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Blogging Pointers

    The blog world is varied, if you haven’t noticed – and it’s only a subset on the online universe. Our goal however is to approach China from the perspective of economics. So here are loose guidelines.

  1. Regurgitating a news story does not a good blog post make.

    A news story is a sensible starting point for a blog post. You need to add value – which requires at perhaps twice as many words as the news itself. Why is the story important? – it could highlight an issue in economics, or it can highlight an issue in China, or a combination thereof. What does the story leave out? – of course you should draw in the missing elements, or at least sketch them. If it limns a policy area, outline a couple policy responses, or shade in or highlight strengths and weaknesses.

  2. Think visual. At first glance, people see the page. Graphs are apropos. Pictures can help.

    Given data, you should know enough of excel to generate a graph. Under “media” in WordPress you will find examples of photos used in existing posts. I have a little HTML Guide to allow you to format your output for better visual impact. Not every post lends itself to specific visuals; put in a generic photo, surely you can find one that ties in loosely. [You will be writing papers, where the visual impact is not central.]

    I will not police copyrights on images, but if you use one that you’ve culled from another site, at least use the link to the photo or graph rather than downloading/uploading. Even better, provide attribution at the end of your post, in a small font.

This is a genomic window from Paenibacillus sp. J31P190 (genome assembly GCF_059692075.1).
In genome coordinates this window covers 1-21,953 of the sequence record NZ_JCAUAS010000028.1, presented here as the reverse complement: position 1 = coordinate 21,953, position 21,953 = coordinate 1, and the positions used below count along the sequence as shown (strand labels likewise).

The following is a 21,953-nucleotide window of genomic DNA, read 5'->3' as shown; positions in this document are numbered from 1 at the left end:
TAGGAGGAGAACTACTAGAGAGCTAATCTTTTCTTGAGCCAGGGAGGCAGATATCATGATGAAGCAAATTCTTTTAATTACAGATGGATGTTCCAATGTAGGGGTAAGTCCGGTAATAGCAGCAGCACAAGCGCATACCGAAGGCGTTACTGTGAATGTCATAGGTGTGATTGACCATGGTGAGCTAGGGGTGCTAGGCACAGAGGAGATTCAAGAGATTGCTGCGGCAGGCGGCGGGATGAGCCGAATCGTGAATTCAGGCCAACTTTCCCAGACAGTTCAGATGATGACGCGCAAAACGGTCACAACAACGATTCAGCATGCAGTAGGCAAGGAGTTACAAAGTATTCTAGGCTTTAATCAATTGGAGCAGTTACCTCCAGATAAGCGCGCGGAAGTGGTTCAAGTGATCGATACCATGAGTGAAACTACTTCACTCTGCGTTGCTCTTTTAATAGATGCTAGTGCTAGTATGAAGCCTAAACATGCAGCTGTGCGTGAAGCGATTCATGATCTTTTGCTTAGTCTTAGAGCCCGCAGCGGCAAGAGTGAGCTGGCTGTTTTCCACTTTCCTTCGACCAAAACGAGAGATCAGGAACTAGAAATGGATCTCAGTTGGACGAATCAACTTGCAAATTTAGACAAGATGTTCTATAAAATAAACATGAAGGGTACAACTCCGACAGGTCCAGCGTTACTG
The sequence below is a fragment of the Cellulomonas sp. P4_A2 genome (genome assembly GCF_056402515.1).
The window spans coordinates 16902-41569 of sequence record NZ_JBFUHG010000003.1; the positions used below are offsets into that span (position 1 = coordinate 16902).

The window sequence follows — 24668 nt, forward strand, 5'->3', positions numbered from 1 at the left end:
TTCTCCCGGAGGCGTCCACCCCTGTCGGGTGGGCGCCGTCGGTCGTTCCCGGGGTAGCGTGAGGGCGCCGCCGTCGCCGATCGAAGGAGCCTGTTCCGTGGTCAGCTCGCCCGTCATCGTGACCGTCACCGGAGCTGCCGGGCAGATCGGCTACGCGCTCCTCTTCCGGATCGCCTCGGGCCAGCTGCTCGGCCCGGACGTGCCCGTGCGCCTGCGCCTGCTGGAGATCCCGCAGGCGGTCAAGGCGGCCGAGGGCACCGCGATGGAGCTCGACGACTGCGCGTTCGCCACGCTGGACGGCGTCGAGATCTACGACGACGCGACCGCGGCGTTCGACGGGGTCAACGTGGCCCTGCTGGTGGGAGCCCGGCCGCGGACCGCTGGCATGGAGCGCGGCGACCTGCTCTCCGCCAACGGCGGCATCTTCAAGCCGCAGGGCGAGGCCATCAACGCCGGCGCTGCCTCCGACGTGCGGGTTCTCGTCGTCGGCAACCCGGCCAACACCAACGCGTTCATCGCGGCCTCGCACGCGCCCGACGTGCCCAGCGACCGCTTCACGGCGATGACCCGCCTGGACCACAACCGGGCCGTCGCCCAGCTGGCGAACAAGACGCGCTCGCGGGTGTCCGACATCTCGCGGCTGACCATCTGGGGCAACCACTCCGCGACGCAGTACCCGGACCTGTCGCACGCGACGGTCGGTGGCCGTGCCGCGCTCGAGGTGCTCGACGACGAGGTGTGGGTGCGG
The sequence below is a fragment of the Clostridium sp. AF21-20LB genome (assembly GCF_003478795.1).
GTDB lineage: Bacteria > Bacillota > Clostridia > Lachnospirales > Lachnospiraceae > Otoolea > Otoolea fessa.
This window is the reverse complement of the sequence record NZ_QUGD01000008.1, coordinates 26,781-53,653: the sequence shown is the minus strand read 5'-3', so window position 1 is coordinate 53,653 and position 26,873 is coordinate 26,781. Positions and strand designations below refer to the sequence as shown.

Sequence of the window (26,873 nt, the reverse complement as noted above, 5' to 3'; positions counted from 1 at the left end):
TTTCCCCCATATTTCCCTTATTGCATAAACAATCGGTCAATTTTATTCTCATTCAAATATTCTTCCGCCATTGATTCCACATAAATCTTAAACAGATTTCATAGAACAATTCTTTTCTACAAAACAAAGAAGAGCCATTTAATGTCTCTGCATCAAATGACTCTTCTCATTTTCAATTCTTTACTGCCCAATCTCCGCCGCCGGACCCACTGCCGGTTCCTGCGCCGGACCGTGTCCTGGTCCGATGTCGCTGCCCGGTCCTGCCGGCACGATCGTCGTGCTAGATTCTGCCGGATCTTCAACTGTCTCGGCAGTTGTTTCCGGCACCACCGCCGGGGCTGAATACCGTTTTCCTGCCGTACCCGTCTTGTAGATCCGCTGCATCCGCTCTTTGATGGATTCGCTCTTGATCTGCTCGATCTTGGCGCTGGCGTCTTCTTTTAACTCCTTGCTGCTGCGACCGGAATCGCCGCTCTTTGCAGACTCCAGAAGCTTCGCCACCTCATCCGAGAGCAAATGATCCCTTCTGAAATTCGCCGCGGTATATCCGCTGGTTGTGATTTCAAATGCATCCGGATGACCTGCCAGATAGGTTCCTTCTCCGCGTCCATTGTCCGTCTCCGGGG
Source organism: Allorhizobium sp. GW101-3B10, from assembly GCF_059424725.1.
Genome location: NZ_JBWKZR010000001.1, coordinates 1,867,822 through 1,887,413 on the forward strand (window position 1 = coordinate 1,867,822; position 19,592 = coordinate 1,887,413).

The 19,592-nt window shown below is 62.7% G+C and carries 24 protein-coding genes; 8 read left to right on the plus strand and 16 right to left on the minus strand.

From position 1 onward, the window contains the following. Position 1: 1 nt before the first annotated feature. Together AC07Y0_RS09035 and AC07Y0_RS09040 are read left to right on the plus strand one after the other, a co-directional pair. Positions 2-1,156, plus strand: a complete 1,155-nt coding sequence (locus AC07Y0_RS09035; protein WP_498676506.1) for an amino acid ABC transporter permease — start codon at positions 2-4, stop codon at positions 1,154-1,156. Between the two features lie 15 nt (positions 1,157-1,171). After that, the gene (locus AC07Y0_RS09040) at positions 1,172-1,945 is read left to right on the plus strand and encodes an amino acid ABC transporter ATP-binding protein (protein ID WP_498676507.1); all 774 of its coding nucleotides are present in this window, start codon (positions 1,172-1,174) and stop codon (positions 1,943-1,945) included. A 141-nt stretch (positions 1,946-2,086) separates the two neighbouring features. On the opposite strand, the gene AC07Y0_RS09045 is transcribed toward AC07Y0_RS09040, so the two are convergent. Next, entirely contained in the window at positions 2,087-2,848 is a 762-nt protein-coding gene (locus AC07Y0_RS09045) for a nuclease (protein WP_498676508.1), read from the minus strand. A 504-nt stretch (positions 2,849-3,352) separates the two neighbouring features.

3. biscuit label

  4. Think “above the fold.”

    It’s hard to read lengthy material on screen. When I scan the onliine news, I in fact print out anything that might be more than one standard 250-word-or-so page. You need to set up and convey your main point succinctly. A few lines suggests you’ve not much to say; a full screen’s worth is a basic target. Material that might require scrolling is fine, but if you find you’ve written 1,000 words, then a single blog post is not a good medium to convey your thinking. Try to break it into 3 pieces…

  5. Take comments seriously.

    This blog is part of the work and learning for this term. You should read all comments on your posts, and respond! Similarly, you should comment on a subset of the posts of others on a regular basis, and if you’re not the first one to comment, then make sure you add value and don’t repeat what others say.

  6. Do your own thing.

    Some news stories garner attention. That does not make them worthy of five posts on this blog – though with a small class five is hyperbole. Read what is already there before posting. If I see one that duplicates earlier posts, I will delete it (and it won’t count towards your grade). Sometimes that will not be your fault, and merely mean you didn’t high “publish” first. Tough – better luck next time.

  7. Make sense.

    Not everything you read in the news does; advertisements often don’t, as in this photo. Your posts need to.

Photo by MSmitka

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